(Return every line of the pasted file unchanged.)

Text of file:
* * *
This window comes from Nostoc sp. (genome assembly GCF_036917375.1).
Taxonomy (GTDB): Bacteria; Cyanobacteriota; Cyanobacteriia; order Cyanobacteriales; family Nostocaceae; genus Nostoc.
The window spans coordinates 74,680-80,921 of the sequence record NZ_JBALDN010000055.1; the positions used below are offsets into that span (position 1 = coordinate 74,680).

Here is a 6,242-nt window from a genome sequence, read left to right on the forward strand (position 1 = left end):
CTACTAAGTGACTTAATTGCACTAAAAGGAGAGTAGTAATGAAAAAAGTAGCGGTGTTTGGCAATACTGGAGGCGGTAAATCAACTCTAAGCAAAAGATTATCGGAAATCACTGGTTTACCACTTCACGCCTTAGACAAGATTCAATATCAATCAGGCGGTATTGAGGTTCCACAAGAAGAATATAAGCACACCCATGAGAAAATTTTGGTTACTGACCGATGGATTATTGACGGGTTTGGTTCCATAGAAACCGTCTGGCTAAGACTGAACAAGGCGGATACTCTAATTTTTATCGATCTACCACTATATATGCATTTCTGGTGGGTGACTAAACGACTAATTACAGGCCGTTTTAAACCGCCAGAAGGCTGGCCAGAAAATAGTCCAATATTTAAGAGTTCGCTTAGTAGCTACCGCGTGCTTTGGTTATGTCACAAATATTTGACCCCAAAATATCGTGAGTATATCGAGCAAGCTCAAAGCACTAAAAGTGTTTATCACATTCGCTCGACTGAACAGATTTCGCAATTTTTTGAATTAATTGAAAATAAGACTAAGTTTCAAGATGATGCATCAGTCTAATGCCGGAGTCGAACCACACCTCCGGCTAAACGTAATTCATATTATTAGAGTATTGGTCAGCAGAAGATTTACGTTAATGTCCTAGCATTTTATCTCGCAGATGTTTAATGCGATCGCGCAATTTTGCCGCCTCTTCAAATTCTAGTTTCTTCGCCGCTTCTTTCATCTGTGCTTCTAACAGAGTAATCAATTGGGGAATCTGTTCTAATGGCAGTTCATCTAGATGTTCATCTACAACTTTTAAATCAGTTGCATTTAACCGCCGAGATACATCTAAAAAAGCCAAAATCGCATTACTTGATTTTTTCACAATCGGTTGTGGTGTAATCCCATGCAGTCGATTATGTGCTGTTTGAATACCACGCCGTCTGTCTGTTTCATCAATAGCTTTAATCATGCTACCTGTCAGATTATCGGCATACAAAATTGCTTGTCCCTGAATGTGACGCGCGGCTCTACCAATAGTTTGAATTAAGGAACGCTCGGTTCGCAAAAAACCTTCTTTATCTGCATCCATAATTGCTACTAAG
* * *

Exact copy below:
This window comes from Nostoc sp. (genome assembly GCF_036917375.1).
Taxonomy (GTDB): Bacteria; Cyanobacteriota; Cyanobacteriia; order Cyanobacteriales; family Nostocaceae; genus Nostoc.
The window spans coordinates 74,680-80,921 of the sequence record NZ_JBALDN010000055.1; the positions used below are offsets into that span (position 1 = coordinate 74,680).

Here is a 6,242-nt window from a genome sequence, read left to right on the forward strand (position 1 = left end):
CTACTAAGTGACTTAATTGCACTAAAAGGAGAGTAGTAATGAAAAAAGTAGCGGTGTTTGGCAATACTGGAGGCGGTAAATCAACTCTAAGCAAAAGATTATCGGAAATCACTGGTTTACCACTTCACGCCTTAGACAAGATTCAATATCAATCAGGCGGTATTGAGGTTCCACAAGAAGAATATAAGCACACCCATGAGAAAATTTTGGTTACTGACCGATGGATTATTGACGGGTTTGGTTCCATAGAAACCGTCTGGCTAAGACTGAACAAGGCGGATACTCTAATTTTTATCGATCTACCACTATATATGCATTTCTGGTGGGTGACTAAACGACTAATTACAGGCCGTTTTAAACCGCCAGAAGGCTGGCCAGAAAATAGTCCAATATTTAAGAGTTCGCTTAGTAGCTACCGCGTGCTTTGGTTATGTCACAAATATTTGACCCCAAAATATCGTGAGTATATCGAGCAAGCTCAAAGCACTAAAAGTGTTTATCACATTCGCTCGACTGAACAGATTTCGCAATTTTTTGAATTAATTGAAAATAAGACTAAGTTTCAAGATGATGCATCAGTCTAATGCCGGAGTCGAACCACACCTCCGGCTAAACGTAATTCATATTATTAGAGTATTGGTCAGCAGAAGATTTACGTTAATGTCCTAGCATTTTATCTCGCAGATGTTTAATGCGATCGCGCAATTTTGCCGCCTCTTCAAATTCTAGTTTCTTCGCCGCTTCTTTCATCTGTGCTTCTAACAGAGTAATCAATTGGGGAATCTGTTCTAATGGCAGTTCATCTAGATGTTCATCTACAACTTTTAAATCAGTTGCATTTAACCGCCGAGATACATCTAAAAAAGCCAAAATCGCATTACTTGATTTTTTCACAATCGGTTGTGGTGTAATCCCATGCAGTCGATTATGTGCTGTTTGAATACCACGCCGTCTGTCTGTTTCATCAATAGCTTTAATCATGCTACCTGTCAGATTATCGGCATACAAAATTGCTTGTCCCTGAATGTGACGCGCGGCTCTACCAATAGTTTGAATTAAGGAACGCTCGGTTCGCAAAAAACCTTCTTTATCTGCATCCATAATTGCTACTAAG